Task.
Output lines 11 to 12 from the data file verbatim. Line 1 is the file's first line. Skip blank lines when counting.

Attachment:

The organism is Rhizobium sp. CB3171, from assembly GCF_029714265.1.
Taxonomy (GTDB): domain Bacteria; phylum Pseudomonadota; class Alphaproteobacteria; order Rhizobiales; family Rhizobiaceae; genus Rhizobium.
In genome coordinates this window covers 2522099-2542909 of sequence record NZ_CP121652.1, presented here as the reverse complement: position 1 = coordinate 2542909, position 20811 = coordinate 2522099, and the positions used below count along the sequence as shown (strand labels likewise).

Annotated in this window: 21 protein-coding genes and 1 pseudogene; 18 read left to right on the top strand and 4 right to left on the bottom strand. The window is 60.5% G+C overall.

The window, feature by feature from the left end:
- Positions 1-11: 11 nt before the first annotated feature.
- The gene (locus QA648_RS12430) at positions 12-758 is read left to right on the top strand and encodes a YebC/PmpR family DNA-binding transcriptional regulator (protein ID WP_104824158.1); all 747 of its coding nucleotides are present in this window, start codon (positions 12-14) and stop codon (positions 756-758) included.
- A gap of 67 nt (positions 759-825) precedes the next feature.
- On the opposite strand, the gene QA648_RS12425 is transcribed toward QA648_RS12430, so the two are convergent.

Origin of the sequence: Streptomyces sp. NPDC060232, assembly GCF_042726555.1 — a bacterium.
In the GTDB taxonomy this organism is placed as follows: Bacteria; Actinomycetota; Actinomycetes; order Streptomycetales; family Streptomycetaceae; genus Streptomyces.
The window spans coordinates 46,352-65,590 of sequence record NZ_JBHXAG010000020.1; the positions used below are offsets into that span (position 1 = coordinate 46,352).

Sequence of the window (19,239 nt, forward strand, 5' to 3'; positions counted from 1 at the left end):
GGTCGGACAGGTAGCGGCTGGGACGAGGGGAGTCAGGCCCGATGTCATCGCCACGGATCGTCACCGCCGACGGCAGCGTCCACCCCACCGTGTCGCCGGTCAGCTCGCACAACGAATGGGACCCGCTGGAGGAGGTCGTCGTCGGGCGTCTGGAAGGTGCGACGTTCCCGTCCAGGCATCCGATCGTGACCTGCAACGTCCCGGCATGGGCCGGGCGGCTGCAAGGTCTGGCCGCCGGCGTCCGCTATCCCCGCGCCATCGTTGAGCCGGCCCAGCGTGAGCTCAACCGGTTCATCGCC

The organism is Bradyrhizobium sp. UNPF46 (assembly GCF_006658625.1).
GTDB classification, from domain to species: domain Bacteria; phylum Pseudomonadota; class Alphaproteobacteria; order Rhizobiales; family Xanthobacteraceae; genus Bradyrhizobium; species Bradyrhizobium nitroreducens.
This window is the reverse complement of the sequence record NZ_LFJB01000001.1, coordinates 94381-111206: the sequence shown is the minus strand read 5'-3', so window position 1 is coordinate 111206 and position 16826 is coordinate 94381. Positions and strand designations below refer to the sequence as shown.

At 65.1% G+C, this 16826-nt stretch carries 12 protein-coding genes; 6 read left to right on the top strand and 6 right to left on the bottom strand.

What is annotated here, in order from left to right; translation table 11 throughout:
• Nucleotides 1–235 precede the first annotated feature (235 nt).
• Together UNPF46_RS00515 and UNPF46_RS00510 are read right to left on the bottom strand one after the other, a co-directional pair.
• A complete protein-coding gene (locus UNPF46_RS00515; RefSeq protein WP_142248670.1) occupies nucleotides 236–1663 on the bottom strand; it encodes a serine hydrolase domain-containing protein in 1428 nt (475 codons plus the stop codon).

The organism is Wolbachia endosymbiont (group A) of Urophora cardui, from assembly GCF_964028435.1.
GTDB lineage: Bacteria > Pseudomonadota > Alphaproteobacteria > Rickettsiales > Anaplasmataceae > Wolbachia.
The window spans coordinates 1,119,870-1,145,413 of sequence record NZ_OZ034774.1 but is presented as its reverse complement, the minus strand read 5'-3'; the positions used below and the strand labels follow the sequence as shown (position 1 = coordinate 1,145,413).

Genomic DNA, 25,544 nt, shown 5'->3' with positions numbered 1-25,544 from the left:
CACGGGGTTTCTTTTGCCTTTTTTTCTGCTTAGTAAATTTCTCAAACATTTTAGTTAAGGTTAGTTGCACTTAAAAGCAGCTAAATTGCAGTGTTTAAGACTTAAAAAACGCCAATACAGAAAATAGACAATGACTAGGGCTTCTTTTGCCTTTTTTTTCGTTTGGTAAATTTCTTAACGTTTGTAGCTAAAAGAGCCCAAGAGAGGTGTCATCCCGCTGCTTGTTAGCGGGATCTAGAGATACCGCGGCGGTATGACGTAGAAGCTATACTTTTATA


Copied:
In the GTDB taxonomy this organism is placed as follows: Bacteria; Actinomycetota; Actinomycetes; order Streptomycetales; family Streptomycetaceae; genus Streptomyces.
The window spans coordinates 46,352-65,590 of sequence record NZ_JBHXAG010000020.1; the positions used below are offsets into that span (position 1 = coordinate 46,352).